Actor Ben Stein sued a U.S. unit of Kyocera Corp., alleging a $300,000 agreement for him to appear in printer commercials and to give a speech at a company event was withdrawn because of his views on global warming.
Stein, a movie actor, television personality and economist known for his role in the 1986 hit movie “Ferris Bueller’s Day Off,” said in a complaint filed yesterday in state court in Los Angeles that Kyocera Mita America Inc. backed out of a contract because of what the company called his “official position on various policy issues” and statements “widely attributed to him.”
After he had agreed to do the commercials, and the only remaining issues to be resolved were what kind of tea and snacks he would have on the set, Kyocera raised concerns in February 2011 about whether his views on global warming and the environment were “sufficiently conventional and politically correct,” according to the complaint.
Stein said he told Kyocera “he was by no means certain that global warming was man-made” and “As a matter of religious belief, he believed that God, and not man, controlled the weather.”
Keiko Mochizuki, a spokeswoman for Kyocera in Kyoto, had no immediate comment on the lawsuit.
The Kyoto, Japan-based parent company, which makes electronic equipment and components, said in November it had received Japan’s 2011 Minister of the Environment award for the promotion of measures to cope with global warming, the second straight year it won such recognition.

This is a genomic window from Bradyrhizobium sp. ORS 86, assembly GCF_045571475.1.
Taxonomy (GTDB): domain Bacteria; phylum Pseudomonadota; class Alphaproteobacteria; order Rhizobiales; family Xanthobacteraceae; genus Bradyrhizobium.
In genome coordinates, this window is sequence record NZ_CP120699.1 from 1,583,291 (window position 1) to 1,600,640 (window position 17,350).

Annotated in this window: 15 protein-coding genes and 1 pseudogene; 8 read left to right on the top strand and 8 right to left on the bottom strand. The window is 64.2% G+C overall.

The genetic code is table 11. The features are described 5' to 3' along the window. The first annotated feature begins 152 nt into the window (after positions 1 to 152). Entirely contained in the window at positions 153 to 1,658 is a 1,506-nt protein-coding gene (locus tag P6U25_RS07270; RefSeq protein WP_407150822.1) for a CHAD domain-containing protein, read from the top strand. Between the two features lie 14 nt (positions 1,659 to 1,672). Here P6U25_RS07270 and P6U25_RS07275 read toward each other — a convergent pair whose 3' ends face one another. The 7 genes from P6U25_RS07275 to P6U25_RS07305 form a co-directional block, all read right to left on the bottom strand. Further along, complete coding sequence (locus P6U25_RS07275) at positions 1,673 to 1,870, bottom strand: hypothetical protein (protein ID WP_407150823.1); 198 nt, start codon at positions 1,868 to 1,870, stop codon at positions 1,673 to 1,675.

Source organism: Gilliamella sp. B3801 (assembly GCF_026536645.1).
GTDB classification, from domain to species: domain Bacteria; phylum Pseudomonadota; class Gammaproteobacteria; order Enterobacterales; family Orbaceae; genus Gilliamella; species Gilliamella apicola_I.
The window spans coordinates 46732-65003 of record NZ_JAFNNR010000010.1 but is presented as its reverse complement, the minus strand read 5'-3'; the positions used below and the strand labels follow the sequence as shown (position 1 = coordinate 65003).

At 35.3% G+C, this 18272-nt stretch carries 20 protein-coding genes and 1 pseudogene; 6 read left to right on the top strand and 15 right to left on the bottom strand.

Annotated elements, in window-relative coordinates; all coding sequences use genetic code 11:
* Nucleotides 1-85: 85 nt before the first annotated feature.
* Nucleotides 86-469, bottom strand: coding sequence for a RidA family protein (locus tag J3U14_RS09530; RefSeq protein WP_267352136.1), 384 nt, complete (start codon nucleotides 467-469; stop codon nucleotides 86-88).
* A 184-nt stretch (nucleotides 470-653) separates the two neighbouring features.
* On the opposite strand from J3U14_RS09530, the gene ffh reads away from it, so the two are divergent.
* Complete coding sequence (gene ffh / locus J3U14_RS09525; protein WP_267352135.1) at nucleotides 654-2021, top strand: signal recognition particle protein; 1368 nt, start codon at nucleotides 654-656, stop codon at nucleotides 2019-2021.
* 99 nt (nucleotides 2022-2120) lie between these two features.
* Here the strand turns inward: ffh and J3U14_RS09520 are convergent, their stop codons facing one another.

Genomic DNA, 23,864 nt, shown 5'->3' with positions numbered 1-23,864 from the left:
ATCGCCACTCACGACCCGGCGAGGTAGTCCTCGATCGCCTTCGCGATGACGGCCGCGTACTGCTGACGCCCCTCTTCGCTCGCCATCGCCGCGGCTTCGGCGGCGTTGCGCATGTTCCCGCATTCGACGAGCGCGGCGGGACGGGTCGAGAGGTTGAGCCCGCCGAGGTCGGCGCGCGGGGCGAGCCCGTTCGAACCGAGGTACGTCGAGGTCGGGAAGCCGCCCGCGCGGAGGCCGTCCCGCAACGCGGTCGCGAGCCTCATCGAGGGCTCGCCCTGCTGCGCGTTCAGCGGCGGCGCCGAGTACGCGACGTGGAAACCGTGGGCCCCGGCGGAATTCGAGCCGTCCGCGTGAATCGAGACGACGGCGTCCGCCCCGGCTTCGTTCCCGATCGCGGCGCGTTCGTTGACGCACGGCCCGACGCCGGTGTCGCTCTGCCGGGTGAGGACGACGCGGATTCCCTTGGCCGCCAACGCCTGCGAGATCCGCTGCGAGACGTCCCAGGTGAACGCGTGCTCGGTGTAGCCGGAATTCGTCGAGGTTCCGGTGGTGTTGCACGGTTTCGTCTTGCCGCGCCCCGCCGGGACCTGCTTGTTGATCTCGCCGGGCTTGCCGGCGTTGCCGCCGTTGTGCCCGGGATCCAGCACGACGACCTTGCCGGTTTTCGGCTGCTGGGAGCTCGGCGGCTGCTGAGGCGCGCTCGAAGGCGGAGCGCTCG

After Kyocera “fired” him, the company made the commercials with a University of Maryland economist who was dressed up as Stein, with bow tie, glasses and sport coat, in an “astonishingly brazen misappropriation of Ben Stein’s persona,” according to the complaint.
Stein accuses the Kyocera unit of breach of contract, wrongful discharge and infliction of emotional distress, among other allegations, and he seeks $300,000 as well as unspecified punitive damages.
Stein, 67, is an actor, writer, lawyer and “commentator on political and economic issues,” according to his Facebook page. He worked as a speech writer for U.S. Presidents Richard Nixon and Gerald Ford before becoming an actor, comedian and Emmy Award-winning game show host, according to the page.
The case is Stein v. Kyocera Mita America, BC476821, Superior Court of California (Los Angeles County).